Now, let me get this straight. Prime Rate just dropped, and credit card interest rates are rising. Financial Times reports:
- U.S. consumers are paying higher interest rates on their credit card balances than they have in a quarter-century, and the Federal Reserve rate cuts are no guarantee they will receive much relief.
- The average rate on interest-bearing cad accounts topped 17 percent in May according to Fed data, the highest in 26 years that the central bank has been making the calculation.
So this means that credit underwriting is using higher spreads when the account is set up. This protects against rules enforced by the CARD Act of 2009. The Card Act sets up barriers for credit card issuers. Before the regulation, card issuers could dynamically price. If there was a sign of delinquency in the cardholder’s credit file, that could trigger a higher risk-based rate. Issuers can no longer do that.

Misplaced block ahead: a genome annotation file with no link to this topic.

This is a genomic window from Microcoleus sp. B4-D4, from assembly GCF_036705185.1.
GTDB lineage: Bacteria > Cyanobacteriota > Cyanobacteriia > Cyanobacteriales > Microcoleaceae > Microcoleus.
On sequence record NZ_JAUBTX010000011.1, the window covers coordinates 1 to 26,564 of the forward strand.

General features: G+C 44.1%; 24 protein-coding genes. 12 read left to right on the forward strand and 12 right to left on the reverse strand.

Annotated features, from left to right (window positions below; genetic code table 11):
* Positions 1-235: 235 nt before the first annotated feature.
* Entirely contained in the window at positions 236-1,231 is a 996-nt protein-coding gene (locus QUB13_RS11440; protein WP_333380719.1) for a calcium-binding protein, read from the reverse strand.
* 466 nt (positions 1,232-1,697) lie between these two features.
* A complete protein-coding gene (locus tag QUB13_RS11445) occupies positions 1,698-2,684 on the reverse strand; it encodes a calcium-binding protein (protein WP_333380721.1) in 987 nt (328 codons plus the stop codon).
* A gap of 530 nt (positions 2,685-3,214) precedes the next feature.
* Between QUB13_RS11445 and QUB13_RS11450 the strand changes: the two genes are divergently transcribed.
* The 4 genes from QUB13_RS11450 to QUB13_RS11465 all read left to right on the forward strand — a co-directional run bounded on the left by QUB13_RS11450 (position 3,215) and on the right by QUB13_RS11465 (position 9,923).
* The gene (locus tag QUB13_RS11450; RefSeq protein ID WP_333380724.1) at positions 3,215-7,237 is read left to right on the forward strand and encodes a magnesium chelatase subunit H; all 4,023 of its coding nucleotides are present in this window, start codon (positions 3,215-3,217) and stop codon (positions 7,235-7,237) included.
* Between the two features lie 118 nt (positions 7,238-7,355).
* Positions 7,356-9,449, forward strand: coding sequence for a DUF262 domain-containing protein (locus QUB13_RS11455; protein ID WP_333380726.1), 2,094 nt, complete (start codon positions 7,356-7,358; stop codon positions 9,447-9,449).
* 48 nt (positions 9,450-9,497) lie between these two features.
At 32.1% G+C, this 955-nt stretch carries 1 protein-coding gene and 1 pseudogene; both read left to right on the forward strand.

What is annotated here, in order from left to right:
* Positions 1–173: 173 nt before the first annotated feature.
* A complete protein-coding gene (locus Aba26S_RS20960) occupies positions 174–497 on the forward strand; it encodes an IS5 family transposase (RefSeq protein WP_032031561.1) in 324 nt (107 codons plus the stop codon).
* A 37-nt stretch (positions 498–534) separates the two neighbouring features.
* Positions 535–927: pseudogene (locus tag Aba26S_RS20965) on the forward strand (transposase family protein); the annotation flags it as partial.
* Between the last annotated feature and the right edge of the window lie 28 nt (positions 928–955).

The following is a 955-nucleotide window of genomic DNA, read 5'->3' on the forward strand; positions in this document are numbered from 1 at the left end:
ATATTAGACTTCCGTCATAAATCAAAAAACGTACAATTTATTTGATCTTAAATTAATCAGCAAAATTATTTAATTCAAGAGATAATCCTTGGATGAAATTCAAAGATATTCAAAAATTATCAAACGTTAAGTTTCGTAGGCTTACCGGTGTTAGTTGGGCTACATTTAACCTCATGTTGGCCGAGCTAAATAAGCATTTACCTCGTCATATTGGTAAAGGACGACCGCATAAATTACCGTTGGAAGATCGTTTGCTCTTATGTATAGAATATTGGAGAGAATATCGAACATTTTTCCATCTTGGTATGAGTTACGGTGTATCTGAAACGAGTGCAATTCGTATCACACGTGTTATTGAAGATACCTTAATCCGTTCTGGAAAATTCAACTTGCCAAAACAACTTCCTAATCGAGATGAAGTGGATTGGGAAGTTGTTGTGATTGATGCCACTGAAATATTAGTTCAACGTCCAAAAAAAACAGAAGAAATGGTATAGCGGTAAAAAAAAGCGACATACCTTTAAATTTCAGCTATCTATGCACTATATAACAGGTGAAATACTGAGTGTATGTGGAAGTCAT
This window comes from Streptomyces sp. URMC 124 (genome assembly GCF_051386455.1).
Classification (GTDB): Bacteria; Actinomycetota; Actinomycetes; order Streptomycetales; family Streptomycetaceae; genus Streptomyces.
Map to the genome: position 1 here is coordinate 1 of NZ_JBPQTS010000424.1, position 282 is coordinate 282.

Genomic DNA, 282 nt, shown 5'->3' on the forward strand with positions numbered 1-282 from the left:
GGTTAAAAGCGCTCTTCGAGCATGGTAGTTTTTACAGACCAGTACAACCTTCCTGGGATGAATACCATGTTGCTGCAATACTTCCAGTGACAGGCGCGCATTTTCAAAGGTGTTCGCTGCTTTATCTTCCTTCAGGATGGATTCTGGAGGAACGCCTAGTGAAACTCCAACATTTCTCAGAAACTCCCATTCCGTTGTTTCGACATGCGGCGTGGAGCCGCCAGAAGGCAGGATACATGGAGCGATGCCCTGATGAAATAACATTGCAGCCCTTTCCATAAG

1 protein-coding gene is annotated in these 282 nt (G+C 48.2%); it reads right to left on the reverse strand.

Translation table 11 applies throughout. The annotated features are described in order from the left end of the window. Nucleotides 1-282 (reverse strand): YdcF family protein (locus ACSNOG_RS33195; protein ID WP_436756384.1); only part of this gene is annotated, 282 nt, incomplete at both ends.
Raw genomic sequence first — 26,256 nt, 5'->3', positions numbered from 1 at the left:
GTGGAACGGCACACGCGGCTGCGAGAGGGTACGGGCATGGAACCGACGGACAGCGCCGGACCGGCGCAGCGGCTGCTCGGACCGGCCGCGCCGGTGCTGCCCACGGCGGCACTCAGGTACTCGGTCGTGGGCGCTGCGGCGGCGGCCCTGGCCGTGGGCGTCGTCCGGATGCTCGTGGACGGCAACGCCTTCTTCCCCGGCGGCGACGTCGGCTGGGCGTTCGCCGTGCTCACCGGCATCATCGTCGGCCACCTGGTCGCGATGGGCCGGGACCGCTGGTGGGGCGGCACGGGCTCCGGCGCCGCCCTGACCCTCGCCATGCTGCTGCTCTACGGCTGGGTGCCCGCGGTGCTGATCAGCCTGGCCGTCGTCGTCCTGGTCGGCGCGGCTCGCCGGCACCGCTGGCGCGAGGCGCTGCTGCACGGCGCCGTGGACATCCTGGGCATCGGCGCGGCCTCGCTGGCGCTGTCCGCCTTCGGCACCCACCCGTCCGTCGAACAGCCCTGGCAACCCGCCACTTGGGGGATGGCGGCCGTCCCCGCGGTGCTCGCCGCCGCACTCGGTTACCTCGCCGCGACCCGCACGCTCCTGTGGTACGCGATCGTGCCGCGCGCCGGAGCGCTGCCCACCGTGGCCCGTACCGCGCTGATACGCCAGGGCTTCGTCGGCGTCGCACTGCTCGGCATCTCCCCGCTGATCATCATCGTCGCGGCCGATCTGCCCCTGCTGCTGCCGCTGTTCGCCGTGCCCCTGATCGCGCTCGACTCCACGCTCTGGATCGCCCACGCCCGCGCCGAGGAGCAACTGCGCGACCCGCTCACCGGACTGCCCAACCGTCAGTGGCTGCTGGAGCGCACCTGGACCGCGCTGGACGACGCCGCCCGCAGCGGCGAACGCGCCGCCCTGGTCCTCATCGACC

- Since the crisis, card rates are often set by adding a premium to a fluctuating index- most often the prime rate, the lowest rate banks make available to non-bank customers. The prime rate, in turn, is directly related to the fed funds rate that is set by the Federal Reserve.
Since 2014, the prime rate rose 1.25 percentage points to an average of 5.5%; at the same time, credit card rates were up 3.95 percentage points, more than three times.
Using higher rates in underwriting is a common strategy to protect against risk. There is nothing improper; cardholders can reject the offer. But interest rate spreads are on an upward trend.
Underwriting strategy is pushing up credit card interest rates.
The takeaway: Many consumers will see a fractional drop in rates, but because their accounts were set up on higher rates than last year, they will be paying more than before.
Overview by Brian Riley, Director, Credit Advisory Service at Mercator Advisory Group